Legislator says Chinese warplanes near Taiwan ‘not provocative’

Retired lieutenant general Wu Sz-huai is controversial figure due to pro-China standpoint

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Taiwan legislator Wu Sz-huai

Taiwan legislator Wu Sz-huai (CNA photo)

TAIPEI (Taiwan News) — Retired lieutenant general and at-large legislator Wu Sz-huai (吳斯懷) of the opposition Kuomintang (KMT) has come under fire for his claims that Chinese warplanes approaching Taiwan airspace are “not provocative.”

In a written question on March 11, Wu said Chinese or U.S. military aircraft flying near Taiwan’s airspace should be considered as “innocent passage” rather than “incursions,” according to international law. He added that warplane incursions by the People’s Liberation Army (PLA) of China are interpreted as hostile because relations between the two sides of the Taiwan Strait are at a low point, reported UDN.

Chinese warplanes have approached Taiwan’s airspace four times during the COVID-19 outbreak, on Feb. 9, 10, 28 and March 16. The incursions have been interpreted in some quarters as a move to demonstrate to the Chinese people the PLA is well-prepared and its combat capabilities have not been compromised due to the pandemic.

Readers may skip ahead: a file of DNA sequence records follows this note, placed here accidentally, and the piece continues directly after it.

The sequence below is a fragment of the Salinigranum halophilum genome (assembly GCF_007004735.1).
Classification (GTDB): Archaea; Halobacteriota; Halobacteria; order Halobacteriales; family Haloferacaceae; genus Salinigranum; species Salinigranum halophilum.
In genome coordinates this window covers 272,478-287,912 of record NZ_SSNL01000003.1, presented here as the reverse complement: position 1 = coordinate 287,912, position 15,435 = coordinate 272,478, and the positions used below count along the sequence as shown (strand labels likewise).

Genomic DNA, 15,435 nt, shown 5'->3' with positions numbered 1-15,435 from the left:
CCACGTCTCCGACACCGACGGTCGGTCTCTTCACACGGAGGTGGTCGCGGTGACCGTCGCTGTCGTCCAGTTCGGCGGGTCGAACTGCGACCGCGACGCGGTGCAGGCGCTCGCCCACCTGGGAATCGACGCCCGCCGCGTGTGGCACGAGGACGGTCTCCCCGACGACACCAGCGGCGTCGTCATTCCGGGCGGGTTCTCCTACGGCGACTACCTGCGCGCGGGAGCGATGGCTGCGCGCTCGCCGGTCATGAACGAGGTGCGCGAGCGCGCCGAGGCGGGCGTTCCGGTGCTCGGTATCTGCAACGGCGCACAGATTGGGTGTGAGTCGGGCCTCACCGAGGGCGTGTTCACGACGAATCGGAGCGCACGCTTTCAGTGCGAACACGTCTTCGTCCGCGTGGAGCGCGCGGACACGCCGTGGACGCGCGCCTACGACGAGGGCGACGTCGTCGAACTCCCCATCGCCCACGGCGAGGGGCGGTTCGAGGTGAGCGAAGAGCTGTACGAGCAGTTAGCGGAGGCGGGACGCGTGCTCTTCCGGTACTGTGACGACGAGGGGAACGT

Wu’s statement has drawn a flood of criticism across the political spectrum, with the KMT moving fast to distance itself from the controversial legislator and saying Wu’s opinion is solely his own. The party is mulling the establishment of an appraisal mechanism that holds at-large legislators accountable for their remarks, reported Liberty Times.

The former military official was a source of contention in the run-up to the presidential and legislative elections in January. His nomination and election as a KMT at-large legislator sparked an outcry from the public from both within the party and among the public for his pro-China opinions. He was infamously filmed listening to a speech by Chinese leader Xi Jinping (習近平) during a trip to China in 2016.

Earlier this month, Wu’s request for sensitive defense information, including details about the operation of the Information, Communications and Electronic Force Command, raised a lot of eyebrows. Wu’s motivation drew scrutiny as he sits on the social welfare and environment committee of the legislature, not military affairs.